I just finished reading an amazing post by Cathy Yenca, @mathcathy (Follow HER), about the idea of average. Cathy began her post by talking about how she addresses the measures of central tendencies in her classroom, by having students determine which is best and justify. I loved doing that in my classroom as their reasonings were always interesting.
Of course, Cathy’s post quickly got into the idea of average and how we perceive it in education. She referenced a youtube video, a TEDx talk by Todd Rose, which is a must see…all 18 minutes of it.
I immediately thought of my Emilio, a former student from my HS classroom.
Emilio was not “average” by any means. He was gifted, yet just like the fighter pilots from Todd Rose’s story, (Go watch it), he lacked in multiple other areas. Todd Rose pointed out that current learning environments, which are designed to the middle, are doing it wrong. He suggested that we design learning edge to edge, which gives learners, ALL LEARNERS, an opportunity for success. It makes sense doesn’t it?
I’ve heard many adopt Ron Clark’s idea of teaching to the top kid and expecting the others to rise. That works in some environments when the system of learning is set so that student and parents are invested. What happens when that kid is not, when learning is not a focus and home situations do more to hinder than help? Designing to the “top only” does not work for students like Emilio. As gifted as he was, he would immediately shut down if he felt that the learning was out of reach…much like an overweight person would stand as opposed to trying to squeeze into tiny desk. Think about it!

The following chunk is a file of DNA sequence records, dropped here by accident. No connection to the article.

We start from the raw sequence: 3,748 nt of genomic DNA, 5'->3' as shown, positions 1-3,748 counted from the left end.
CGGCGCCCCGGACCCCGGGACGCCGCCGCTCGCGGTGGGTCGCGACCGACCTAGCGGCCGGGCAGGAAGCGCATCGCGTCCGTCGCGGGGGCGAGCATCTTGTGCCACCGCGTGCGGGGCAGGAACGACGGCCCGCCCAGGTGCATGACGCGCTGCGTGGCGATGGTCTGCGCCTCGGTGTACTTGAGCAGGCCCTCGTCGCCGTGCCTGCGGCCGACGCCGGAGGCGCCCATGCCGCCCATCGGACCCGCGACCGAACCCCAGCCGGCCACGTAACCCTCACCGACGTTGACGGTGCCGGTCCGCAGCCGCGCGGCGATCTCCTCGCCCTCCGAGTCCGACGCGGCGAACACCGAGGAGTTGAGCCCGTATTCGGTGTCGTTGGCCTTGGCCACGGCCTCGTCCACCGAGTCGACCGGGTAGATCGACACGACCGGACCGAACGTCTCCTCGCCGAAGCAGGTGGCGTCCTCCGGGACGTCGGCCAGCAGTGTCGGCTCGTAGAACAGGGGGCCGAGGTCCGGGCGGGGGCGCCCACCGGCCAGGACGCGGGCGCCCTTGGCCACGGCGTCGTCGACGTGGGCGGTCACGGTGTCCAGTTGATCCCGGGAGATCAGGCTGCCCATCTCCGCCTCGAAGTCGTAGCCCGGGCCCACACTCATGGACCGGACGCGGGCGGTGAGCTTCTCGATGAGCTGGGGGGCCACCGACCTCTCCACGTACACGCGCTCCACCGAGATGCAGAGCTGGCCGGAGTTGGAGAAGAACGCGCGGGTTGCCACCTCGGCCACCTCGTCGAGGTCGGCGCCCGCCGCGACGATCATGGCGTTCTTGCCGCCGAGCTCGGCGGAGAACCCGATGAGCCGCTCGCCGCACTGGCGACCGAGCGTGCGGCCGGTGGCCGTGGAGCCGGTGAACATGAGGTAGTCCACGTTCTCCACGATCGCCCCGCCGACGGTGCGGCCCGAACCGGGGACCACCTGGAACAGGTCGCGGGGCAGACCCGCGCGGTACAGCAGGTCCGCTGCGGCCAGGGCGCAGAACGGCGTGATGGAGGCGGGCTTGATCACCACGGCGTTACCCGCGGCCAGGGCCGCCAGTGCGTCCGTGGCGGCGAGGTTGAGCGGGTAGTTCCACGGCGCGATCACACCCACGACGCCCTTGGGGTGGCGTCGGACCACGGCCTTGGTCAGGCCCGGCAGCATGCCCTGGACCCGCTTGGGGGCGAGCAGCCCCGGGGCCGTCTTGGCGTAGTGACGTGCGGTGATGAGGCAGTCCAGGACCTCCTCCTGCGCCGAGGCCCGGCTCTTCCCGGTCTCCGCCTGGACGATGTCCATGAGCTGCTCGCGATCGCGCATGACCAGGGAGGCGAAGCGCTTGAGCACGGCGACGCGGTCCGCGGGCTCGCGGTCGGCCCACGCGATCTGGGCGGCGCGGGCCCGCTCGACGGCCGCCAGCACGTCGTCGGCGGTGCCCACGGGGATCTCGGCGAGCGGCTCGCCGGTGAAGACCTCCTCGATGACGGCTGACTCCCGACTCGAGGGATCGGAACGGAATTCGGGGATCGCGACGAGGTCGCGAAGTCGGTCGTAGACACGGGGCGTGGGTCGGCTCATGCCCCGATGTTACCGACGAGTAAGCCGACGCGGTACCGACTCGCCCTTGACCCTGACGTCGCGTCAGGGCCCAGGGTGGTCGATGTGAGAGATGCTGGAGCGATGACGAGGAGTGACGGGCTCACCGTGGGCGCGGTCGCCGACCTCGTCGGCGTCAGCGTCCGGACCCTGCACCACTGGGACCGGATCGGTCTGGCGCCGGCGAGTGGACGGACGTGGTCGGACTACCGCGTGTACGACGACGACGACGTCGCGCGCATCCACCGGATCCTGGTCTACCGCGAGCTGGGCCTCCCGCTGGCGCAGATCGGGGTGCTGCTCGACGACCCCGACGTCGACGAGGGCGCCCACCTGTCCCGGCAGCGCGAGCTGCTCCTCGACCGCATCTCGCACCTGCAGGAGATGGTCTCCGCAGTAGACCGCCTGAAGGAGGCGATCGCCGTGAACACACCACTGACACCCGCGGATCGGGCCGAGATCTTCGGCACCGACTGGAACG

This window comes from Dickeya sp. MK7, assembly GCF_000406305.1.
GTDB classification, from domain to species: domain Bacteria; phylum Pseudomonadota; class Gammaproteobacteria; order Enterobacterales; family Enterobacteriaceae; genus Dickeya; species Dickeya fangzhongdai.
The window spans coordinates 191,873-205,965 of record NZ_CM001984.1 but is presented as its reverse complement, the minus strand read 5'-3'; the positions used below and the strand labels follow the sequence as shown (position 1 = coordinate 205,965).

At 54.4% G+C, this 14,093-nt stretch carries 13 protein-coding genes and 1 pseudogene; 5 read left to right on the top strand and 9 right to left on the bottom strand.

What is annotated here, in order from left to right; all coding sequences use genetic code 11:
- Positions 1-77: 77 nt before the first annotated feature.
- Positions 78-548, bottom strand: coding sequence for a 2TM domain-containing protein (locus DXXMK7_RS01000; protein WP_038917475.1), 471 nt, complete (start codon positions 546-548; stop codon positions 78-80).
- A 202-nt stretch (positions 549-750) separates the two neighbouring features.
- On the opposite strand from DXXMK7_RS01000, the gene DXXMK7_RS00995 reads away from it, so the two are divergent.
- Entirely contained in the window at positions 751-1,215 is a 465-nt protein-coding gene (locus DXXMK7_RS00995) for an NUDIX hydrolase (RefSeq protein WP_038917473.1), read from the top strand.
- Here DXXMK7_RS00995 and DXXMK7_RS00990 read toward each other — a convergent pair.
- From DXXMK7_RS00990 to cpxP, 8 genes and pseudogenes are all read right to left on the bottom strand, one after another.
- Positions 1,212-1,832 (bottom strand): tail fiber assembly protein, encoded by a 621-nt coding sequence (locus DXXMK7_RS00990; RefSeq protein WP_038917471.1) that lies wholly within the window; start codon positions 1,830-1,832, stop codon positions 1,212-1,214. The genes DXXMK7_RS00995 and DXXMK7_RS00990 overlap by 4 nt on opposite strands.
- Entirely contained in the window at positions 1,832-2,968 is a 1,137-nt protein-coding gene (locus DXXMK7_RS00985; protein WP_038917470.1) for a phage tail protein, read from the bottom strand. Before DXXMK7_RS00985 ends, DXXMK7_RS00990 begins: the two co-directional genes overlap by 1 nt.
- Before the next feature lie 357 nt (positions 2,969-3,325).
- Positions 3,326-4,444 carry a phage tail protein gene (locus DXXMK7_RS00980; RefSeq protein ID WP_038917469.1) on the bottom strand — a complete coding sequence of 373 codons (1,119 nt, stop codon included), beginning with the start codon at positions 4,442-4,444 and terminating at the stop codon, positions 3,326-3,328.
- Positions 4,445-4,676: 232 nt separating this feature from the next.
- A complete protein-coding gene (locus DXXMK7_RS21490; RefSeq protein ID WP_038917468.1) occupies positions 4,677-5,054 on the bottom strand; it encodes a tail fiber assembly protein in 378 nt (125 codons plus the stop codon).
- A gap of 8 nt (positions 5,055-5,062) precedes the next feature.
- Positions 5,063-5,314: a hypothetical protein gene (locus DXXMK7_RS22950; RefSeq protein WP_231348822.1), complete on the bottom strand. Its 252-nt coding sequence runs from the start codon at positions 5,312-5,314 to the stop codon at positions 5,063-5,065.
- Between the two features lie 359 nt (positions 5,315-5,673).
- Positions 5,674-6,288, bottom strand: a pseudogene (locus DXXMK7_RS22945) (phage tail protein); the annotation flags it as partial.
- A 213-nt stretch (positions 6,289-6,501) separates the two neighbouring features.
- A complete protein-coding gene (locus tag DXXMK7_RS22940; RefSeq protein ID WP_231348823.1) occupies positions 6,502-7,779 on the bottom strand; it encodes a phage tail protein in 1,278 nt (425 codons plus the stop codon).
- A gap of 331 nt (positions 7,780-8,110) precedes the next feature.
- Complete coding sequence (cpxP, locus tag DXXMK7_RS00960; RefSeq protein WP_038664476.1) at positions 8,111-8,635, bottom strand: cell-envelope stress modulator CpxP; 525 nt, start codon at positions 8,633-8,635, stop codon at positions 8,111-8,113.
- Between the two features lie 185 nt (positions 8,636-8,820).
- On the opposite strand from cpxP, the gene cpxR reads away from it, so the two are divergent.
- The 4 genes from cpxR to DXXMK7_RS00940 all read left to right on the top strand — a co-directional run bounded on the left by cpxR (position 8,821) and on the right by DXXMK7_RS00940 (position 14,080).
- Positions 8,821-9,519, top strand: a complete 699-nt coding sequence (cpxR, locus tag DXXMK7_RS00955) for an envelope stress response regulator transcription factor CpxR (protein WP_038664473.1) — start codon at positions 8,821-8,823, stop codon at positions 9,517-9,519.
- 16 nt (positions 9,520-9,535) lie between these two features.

This was our life when I taught Emilio. He was bright but would give up. He shut down and stopped caring. When I changed my approach, Emilio changed. I went to HIS needs then worked him back in. That was critical, I believe. The picture that you see on this blog is one of Emilio on a Saturday in a Math/Science group that I sponsored. Had I taught to the middle or even “top only”, this picture would NOT have happened. It was difficult but necessary.
Learning is messy. It most certainly isn’t one size fits all…nor is it one size fits most. When we design learning for one small portion, we are in essence saying that the rest either need to conform or move on. You don’t matter. Dear Emilio, YOU MATTER!
I am all for designing from edge to edge. We need to create an environment in which all students, no matter the level, cognitive ability or preference are catered to…their needs met.
How can we accomplish this? I would start with getting rid of the “desk in rows” mentality. KNOW your students and their needs. Maslow’s is your friend. Invite students to your lessons by offering alternatives. Blended learning is in! Students learn differently and technology enables us to rethink how we design for learning. What can you do to teach from edge to edge?
The bottom line is that we’ve got to think beyond the middle…beyond average. Every student deserves the right to be counted.